The HP Pavilion crowd is in a Sharks-like frenzy. It's opening day of the NCAA Tournament in San Jose. Cal fans are chanting along with the opposition from Saint Mary's.
But, no, that scenario makes too much sense.
Same goes for busing UC Santa Barbara up Highway 101 or sailing San Diego State up the coast in one of Larry Ellison's yachts.
Competitive balance does not exist for California's four tournament teams, and we're not just talking about their first-round, distant sojourns across the country.
Our Forgotten Four face the longest roads of anyone to the Final Four in Indianapolis. It seems like the NCAA Tournament couldn't care any less about us in the Golden State, or, for that matter, the financial burdens straining America's campuses.
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When colleges are slashing staff and hiking tuition, the NCAA Tournament should keep teams closer to home. It would cut down on travel costs (which go on the NCAA's tab), and it would liven up arenas with more fans who have a rooting interest beyond their office pools.
"We'd love to have all of the teams stay as regionally close as possible," Dan Guerrero, chair of the NCAA Division I men's basketball committee, said on a Monday conference call. "But if you did that, you'd really be manipulating the seed lines."
Seed lines? We're talking about seed lines? Outside of the top three or four seeds — whom the committee has become quite adept at identifying and preserving — the tournament serves as an early-round crapshoot every March.
We need more than so-called upsets (see: No. 12-over-No. 5, No. 11-over-No. 6). We need more of a local touch.
Would it be so sacrilegious to make Cal a No. 6 seed in San Jose instead of the No. 8 status it'll take into Jacksonville (Fla.) on Friday night against Louisville?
Would Saint Mary's be offended if, instead of going as a No. 10 seed to Providence (R.I.), it received a No. 11 mark and a Thursday night date in San Jose?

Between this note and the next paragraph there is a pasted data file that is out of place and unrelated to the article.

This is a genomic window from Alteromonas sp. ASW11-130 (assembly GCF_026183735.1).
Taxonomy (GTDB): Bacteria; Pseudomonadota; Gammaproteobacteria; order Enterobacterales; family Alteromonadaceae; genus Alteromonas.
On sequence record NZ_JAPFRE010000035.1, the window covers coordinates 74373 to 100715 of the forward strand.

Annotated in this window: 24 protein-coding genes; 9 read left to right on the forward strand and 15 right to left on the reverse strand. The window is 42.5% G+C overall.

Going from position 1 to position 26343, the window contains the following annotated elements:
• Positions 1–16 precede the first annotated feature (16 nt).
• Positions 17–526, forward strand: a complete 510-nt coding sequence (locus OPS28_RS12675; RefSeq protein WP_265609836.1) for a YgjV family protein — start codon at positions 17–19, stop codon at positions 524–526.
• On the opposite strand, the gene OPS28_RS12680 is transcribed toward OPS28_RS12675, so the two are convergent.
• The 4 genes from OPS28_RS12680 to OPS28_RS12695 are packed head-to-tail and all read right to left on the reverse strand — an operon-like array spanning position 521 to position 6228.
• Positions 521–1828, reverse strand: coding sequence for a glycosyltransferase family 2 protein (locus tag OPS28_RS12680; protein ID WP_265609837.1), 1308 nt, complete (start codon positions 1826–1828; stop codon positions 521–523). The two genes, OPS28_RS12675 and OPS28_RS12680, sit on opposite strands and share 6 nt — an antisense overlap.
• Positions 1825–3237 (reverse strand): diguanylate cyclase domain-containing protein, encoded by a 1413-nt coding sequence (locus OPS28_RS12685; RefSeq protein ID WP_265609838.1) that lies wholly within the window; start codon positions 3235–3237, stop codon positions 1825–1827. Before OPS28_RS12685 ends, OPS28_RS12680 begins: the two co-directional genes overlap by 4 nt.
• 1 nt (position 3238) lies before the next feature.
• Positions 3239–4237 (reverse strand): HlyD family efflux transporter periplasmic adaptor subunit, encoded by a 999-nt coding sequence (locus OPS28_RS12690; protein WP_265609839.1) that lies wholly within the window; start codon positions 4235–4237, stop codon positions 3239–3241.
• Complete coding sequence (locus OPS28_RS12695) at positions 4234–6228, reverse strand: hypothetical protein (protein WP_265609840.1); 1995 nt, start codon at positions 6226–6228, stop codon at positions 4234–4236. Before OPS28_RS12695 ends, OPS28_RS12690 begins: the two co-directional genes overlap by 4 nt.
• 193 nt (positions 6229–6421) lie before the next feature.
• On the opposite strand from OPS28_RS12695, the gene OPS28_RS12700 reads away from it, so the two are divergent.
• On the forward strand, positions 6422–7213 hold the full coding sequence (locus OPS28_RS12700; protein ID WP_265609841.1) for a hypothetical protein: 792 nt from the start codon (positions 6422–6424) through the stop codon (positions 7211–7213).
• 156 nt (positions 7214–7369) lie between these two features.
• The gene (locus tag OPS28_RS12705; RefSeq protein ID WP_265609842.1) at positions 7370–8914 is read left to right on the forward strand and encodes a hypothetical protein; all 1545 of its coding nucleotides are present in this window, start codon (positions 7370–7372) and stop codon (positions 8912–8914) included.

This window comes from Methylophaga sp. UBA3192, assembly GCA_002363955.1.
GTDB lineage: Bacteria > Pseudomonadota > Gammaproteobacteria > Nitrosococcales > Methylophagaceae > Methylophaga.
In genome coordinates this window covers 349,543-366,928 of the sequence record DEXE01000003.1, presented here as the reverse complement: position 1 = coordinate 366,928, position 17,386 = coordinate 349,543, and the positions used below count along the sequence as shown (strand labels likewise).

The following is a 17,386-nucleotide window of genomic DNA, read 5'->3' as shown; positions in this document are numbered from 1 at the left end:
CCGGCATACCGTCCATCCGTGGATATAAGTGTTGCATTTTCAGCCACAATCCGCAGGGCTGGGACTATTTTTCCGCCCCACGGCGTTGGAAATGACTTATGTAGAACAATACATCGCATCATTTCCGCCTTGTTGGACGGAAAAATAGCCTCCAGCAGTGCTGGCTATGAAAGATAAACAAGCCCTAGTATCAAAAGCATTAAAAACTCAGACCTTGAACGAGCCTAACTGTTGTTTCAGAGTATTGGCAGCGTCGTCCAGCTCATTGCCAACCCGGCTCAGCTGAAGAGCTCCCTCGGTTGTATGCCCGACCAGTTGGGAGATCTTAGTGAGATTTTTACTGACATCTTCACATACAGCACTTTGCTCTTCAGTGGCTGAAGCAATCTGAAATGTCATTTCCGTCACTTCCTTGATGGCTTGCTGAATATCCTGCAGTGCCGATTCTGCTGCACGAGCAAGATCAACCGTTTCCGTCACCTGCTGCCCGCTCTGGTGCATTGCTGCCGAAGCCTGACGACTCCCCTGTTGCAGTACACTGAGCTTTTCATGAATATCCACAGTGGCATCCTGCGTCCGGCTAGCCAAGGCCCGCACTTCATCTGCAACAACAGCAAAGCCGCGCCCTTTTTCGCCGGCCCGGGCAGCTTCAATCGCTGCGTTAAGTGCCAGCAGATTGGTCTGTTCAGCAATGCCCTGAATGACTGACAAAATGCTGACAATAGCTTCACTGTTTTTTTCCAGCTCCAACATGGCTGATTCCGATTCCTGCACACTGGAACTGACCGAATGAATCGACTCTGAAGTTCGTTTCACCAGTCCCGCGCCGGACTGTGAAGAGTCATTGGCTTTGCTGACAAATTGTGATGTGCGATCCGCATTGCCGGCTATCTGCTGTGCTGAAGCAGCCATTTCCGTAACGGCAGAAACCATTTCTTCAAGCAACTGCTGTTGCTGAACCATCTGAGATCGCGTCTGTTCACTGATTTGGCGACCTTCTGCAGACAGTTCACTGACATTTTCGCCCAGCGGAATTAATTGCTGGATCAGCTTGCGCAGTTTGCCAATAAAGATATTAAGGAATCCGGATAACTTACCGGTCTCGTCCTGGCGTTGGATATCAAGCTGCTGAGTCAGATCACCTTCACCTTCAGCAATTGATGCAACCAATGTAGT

San Diego State is an 11th seed, and UC Santa Barbara a 15th, and those automatic qualifiers (by virtue of winning their conference tournaments) certainly could have fit in San Jose. Instead, such spots feature No. 11 Washington (vs. No. 6 Marquette) and No. 14 Montana (vs. No. 3 New Mexico).
Non-California-grown teams also are having to dart cross country. Why? To fulfill the NCAA's motto: Play basketball, see the country at 30,000 feet, text your relatives back home, watch us collect television revenues at your fans' expense.
"I've always felt the people who support you, the parents of the kids, should be in a position to see their team play," Cal coach Mike Montgomery said in a Monday conference call. "When you move a team 3,000 miles, it makes it more difficult for everybody. I never thought that was right."
For Saint Mary's to reach the Final Four, Gaels faithful would have to drive 14,496 miles (according to Mapquest.com, because college road trips happen on the "road" and not in expensive, last-minute airline seats.) That includes round trips of 6,176 miles to Providence, 3,836 more to Houston and the 4,484-mile jaunt to and from the St. Elmo Steak House in Indy.
For Cal, it faces a 13,766-mile marathon, starting in Jacksonville, Fla. At least the Bears get an extra day to travel and don't tip off until Friday night against Louisville.
San Diego State fans would have to drive 13,936 miles to follow their beloved Aztecs, who also open up in Providence. UCSB's dream travel itinerary would cover 12,400 miles, and although a first-round trip to San Jose would be just 287 miles, the Gauchos instead head northeast 2,138 miles to Milwaukee for what could be a quick death against No. 2 Ohio State on Friday.
In comparison, if the Buckeyes would cover only 2,094 miles total if they were to advance from Milwaukee, win out in St. Louis and reach the Final Four.
"There always is an attempt by the committee to place a team, especially in the top line, as close to home as reasonably possible," Guerrero said.
That neither Saint Mary's, Cal, UCSB nor San Diego State are "top line" teams is their fault for on-court shortcomings. But the NCAA needs to re-examine the lay of the land, downplay middle-of-the-pack seedings from Nos. 5 to 12 and realize that TV ratings would not plummet with closer-to-home pairings for everyone.
As for HP Pavilion's Thursday and Saturday showcases, Guerrero offered this sales pitch: "A national championship could be won by one of those teams at that particular site. So I think fans should go out there and support the city of San Jose."
Those fans should have a chance to support their home teams, not just a host city.